Research from Legal & General1 has found that women are more vulnerable to the cost-of-living crisis. On average, working women are only 14 days away from the breadline in the event they lose their income.
This is significantly less than the average working man, who would be able to meet their household costs for 28 days. The household average stands at 19 days.
While the average working woman has comparable debts to men (£558 vs. £665), they have significantly less set aside in all their savings and investments (£1,801 vs. £3,214). With a daily expenditure of £90, calculations show that women would only be able to fund their household spending for two weeks with no income. On average, women overestimate their financial resilience, assuming they are 60 days from the breadline; this is compared to men who assume they have 90 days.
Women are considerably more likely to view the cost-of-living crisis as a ‘constant source of worry’ (78% vs 68% of men) and therefore take action to address it. Women are much more likely to be cutting back on luxuries (86% vs 76% of men) and reducing essential spending, where possible (72% vs 65% of men).
Why are working women closer to the breadline?
On average, working women surveyed have a lower median annual personal income (£23,245 vs. £31,070), likely due to a number of reasons. Statistics show that in 2021, the gender pay gap among full-time employees was 7.9%, up from 7.0% in 2020,2 signalling that women in full time employment continue to get paid less than their male co-workers. Similarly, working women are significantly more likely to be in part-time employment compared to men (31% vs 11% of men surveyed), with the expectation of domestic and caring responsibilities often placed on women’s shoulders.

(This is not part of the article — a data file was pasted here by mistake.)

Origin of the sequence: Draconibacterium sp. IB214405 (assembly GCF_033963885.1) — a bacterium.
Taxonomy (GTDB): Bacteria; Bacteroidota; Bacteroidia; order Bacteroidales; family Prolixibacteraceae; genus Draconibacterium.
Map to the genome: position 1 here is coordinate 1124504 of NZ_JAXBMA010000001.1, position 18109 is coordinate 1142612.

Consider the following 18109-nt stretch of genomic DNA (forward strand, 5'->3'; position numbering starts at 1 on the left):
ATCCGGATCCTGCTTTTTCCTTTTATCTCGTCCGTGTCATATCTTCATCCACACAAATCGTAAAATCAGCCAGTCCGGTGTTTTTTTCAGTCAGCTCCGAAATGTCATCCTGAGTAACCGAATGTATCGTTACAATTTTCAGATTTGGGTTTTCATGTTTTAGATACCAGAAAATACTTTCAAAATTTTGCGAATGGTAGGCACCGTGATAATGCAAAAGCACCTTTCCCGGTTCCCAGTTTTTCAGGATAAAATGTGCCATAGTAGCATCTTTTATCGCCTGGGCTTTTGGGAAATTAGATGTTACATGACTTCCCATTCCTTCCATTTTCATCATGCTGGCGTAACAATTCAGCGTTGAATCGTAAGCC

The long-term impact for women
While the cost-of-living crisis has placed an emphasis on budgeting and financial planning, women’s financial wellbeing still faces considerable challenges in the long term. Research from Legal & General earlier this year showed that, on average, women’s pensions are half the size of men’s (£12,000 versus £26,000).3
“Throughout their lives, women face a number of challenges that can place them at a financial disadvantage compared to their male counterparts. This can include inequality of pay at work, taking career breaks, or taking part-time positions due to an expectation they will take on greater responsibility for family commitments. This often leaves them less financially resilient and in the context of the cost-of-living crisis, where everyone is feeling the pinch, it places additional pressure on their financial wellbeing. This can have an impact both in the here and now but can also contribute to inequalities in the long-term, such as with pension savings.
“With a significant strain on the nation’s finances, it’s important that everyone is aware of their financial situation to manage realistic expectations. It’s encouraging that women are more likely to be taking steps to address the cost-of-living crisis but it can be difficult to know where to turn for help. To help people better understand their money, and make informed decisions, we have put together a financial safety net content hub signposting free tools and resources available to help people.”
“Legal and General is actively involved in exploring solutions with government and industry, having reviewed its own gender gap and pledging to review it annually to ensure it is making progress. We are also calling for regulators and law makers to look at reform, such as further support to help families with childcare costs.”